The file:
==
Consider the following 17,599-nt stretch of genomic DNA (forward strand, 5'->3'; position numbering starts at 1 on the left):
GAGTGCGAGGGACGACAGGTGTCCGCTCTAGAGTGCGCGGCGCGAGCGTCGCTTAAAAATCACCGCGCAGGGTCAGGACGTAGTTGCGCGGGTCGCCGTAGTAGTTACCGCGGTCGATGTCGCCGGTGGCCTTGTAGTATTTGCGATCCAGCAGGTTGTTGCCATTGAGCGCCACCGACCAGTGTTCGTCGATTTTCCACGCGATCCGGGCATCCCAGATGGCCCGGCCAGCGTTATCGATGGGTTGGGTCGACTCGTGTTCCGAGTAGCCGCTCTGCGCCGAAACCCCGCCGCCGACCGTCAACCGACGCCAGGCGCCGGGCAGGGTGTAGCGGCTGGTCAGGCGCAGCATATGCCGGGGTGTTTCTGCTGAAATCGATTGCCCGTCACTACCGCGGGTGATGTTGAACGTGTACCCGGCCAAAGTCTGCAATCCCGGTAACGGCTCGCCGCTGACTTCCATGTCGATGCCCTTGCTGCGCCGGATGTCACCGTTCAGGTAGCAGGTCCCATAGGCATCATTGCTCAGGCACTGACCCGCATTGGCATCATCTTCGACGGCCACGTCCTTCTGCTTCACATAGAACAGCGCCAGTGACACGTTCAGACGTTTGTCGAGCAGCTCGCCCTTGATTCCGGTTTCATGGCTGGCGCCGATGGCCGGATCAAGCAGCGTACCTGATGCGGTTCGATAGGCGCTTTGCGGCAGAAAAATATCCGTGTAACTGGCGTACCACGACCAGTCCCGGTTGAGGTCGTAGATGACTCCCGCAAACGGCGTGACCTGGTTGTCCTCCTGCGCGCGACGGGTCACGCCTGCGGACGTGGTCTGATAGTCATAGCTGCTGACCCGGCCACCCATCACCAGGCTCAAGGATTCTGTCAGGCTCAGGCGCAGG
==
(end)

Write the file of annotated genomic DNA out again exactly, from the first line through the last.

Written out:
Consider the following 17,599-nt stretch of genomic DNA (forward strand, 5'->3'; position numbering starts at 1 on the left):
GAGTGCGAGGGACGACAGGTGTCCGCTCTAGAGTGCGCGGCGCGAGCGTCGCTTAAAAATCACCGCGCAGGGTCAGGACGTAGTTGCGCGGGTCGCCGTAGTAGTTACCGCGGTCGATGTCGCCGGTGGCCTTGTAGTATTTGCGATCCAGCAGGTTGTTGCCATTGAGCGCCACCGACCAGTGTTCGTCGATTTTCCACGCGATCCGGGCATCCCAGATGGCCCGGCCAGCGTTATCGATGGGTTGGGTCGACTCGTGTTCCGAGTAGCCGCTCTGCGCCGAAACCCCGCCGCCGACCGTCAACCGACGCCAGGCGCCGGGCAGGGTGTAGCGGCTGGTCAGGCGCAGCATATGCCGGGGTGTTTCTGCTGAAATCGATTGCCCGTCACTACCGCGGGTGATGTTGAACGTGTACCCGGCCAAAGTCTGCAATCCCGGTAACGGCTCGCCGCTGACTTCCATGTCGATGCCCTTGCTGCGCCGGATGTCACCGTTCAGGTAGCAGGTCCCATAGGCATCATTGCTCAGGCACTGACCCGCATTGGCATCATCTTCGACGGCCACGTCCTTCTGCTTCACATAGAACAGCGCCAGTGACACGTTCAGACGTTTGTCGAGCAGCTCGCCCTTGATTCCGGTTTCATGGCTGGCGCCGATGGCCGGATCAAGCAGCGTACCTGATGCGGTTCGATAGGCGCTTTGCGGCAGAAAAATATCCGTGTAACTGGCGTACCACGACCAGTCCCGGTTGAGGTCGTAGATGACTCCCGCAAACGGCGTGACCTGGTTGTCCTCCTGCGCGCGACGGGTCACGCCTGCGGACGTGGTCTGATAGTCATAGCTGCTGACCCGGCCACCCATCACCAGGCTCAAGGATTCTGTCAGGCTCAGGCGCAGG